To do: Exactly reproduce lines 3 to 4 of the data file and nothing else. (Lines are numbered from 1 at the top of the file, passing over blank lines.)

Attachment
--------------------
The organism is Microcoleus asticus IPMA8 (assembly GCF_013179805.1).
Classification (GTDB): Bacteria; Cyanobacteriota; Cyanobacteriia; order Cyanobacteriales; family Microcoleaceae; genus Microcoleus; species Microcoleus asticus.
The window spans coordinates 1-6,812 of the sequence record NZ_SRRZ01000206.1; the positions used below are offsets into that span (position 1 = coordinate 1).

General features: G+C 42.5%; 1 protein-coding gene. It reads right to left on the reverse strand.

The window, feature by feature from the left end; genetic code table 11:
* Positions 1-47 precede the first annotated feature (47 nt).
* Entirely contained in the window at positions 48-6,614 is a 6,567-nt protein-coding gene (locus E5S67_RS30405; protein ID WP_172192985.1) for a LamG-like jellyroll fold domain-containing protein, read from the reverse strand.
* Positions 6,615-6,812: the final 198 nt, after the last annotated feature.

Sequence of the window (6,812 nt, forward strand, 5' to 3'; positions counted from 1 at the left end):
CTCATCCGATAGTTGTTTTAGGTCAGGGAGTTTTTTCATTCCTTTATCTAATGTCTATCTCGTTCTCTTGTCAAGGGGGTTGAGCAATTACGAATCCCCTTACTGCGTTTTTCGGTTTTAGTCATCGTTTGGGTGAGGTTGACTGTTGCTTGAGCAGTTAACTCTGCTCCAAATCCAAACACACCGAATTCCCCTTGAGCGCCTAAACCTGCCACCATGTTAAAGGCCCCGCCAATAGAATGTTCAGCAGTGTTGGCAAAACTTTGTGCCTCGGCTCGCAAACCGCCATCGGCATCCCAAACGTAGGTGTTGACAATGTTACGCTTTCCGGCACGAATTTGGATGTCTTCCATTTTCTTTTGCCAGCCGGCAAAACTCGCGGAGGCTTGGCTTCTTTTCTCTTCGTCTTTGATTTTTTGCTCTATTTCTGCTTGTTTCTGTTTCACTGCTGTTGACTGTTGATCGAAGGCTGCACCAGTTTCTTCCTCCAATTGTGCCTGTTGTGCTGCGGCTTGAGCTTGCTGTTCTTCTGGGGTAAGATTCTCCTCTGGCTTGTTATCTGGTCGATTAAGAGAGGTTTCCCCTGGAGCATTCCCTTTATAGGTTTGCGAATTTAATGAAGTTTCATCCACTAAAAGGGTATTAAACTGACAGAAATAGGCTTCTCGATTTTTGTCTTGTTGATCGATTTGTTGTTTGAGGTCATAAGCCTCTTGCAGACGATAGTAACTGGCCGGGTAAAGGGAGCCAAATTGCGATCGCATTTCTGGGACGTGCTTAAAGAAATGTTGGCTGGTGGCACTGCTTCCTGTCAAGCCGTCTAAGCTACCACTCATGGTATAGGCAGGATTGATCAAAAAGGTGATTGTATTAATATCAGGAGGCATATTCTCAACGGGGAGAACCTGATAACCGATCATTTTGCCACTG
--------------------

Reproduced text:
The window spans coordinates 1-6,812 of the sequence record NZ_SRRZ01000206.1; the positions used below are offsets into that span (position 1 = coordinate 1).

General features: G+C 42.5%; 1 protein-coding gene. It reads right to left on the reverse strand.